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Mackays Three Fruit Marmalade

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2 Reviews

Brand: Mackays / Type: Marmalades

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    2 Reviews
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    • More +
      25.07.2012 16:49
      Very helpful



      Marmalade made in Scotland using traditional open pan methods

      ===Why I Bought This===

      I enjoy marmalade and like trying out different makes and flavours for a new taste experience. However I am mostly confined to what I can buy online at Tesco and also I try to get them when on offer.

      ===The Brand===

      Mackays is a family firm in Scotland which still makes their preserves using open copper pans in the traditional way. They are one of a very few companies that still uses the traditional 'open pan' slow boiling method to give their products a homemade taste and flavour.
      Apparently marmalade was first made in the Dundee area of Scotland in 1797 and Mackays are the only firm now making marmalade in that area.
      Mackays was founded in the 1930s by the Mackay family but taken over by the Grant family in 1995 - it is now run by father ans son - Paul and Martin

      ===The Product===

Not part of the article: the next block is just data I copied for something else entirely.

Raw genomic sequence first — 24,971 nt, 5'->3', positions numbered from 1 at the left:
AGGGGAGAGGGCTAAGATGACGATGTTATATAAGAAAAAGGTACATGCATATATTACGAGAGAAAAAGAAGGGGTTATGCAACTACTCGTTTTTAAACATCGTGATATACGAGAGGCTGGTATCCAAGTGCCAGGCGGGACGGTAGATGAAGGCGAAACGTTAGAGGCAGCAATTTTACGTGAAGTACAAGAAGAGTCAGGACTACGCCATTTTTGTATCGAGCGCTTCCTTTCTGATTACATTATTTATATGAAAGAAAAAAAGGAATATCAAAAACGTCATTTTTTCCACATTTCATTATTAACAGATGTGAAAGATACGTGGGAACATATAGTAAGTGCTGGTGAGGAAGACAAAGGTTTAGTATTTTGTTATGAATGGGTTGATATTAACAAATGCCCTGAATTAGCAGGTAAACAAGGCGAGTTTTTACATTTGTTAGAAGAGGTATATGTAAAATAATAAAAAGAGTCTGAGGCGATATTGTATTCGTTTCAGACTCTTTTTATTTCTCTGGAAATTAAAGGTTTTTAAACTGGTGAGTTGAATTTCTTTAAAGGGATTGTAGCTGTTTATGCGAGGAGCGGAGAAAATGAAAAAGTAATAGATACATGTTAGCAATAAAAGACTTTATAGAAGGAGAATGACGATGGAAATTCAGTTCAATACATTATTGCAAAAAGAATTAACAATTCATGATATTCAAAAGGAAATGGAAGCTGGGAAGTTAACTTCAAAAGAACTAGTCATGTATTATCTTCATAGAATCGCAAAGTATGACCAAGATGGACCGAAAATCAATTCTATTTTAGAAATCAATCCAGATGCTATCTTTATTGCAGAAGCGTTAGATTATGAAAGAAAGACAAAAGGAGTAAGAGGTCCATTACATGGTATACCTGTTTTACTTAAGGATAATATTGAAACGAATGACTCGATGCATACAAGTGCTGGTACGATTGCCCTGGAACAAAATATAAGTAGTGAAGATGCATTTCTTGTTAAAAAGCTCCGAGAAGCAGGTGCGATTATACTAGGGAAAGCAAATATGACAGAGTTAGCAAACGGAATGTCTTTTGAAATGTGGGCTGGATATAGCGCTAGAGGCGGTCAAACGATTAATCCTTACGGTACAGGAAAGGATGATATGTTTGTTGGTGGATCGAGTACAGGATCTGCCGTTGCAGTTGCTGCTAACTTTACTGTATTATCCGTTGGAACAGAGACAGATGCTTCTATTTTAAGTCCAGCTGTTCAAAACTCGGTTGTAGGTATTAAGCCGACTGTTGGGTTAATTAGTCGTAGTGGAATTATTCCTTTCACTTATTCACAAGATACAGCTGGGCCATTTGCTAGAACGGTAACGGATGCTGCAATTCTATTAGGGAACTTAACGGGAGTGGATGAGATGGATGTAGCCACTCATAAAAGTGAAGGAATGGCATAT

12 oz 340 gram glass jar with green and gold metal screw lid.
      'Made with 100% natural fruit'. Made in traditional open pans.
      Three fruits - orange, lemon and grapefruit.
      Jar has transparent wrap with red and green tartan and an image of half sliced fruit on the fornt.
      Mackays is 'a family business located between the berry fields of Scotland and Dundee'.
      Label and lid has a line drawing of a man making preserves with an open pan.
      Long shelf life - mine is to June 2016 - apparently the marmalde has a life of four years from manufacture.
      Product of Scotland.


      Cane Sugar, Glucose Syrup, Thin Cut Oranges (9%), Grapefruit (8%), Lemons (8%), Fruit Pectin, Lemon Juice.
      Prepared with 25g of fruit per 100g. Total sugar content 65g per 100g.


      £1.19 for 340 grams with Tesco online.

      ===Other Mackay Marmalades===

      The Dundee Orange
      Seville Orange
      Orange and Lemon with Ginger
      Lime and Lemon
      Vintage Dundee Orange
      Orange with Whisky
      Orange with Champagne
      Pink Grapefruit
      Thick Cut Orange.

      Mackays also make preserves and curds.

      ===My Opinion===

      This marmalde has a lovely dark orange colour and is not transparent like some jelly marmalades but is translucent and has some bits of peel - it glows just like a lovely piece of dark rich amber. The producers have enhanced the lovely colour of the marmalade by wrapping the jars in a transparent label which allows the marmalade to show the full glory of its colour.
      It does not have a very strong smell but the texture is well set without being too jelly-like. I have been having mine on thick white bread toast and it is very enjoyable to eat.
      It is easy to get onto the knife and spread - but is not so runny as to fall all over the place.
      I would not say I could detect the presence of either lemon or the grapefruit but I am sure they must add to the flavour in some way. This marmalade does look more 'expensive' and home-made than the other cheaper makes I have tried and would grace any breakfast table.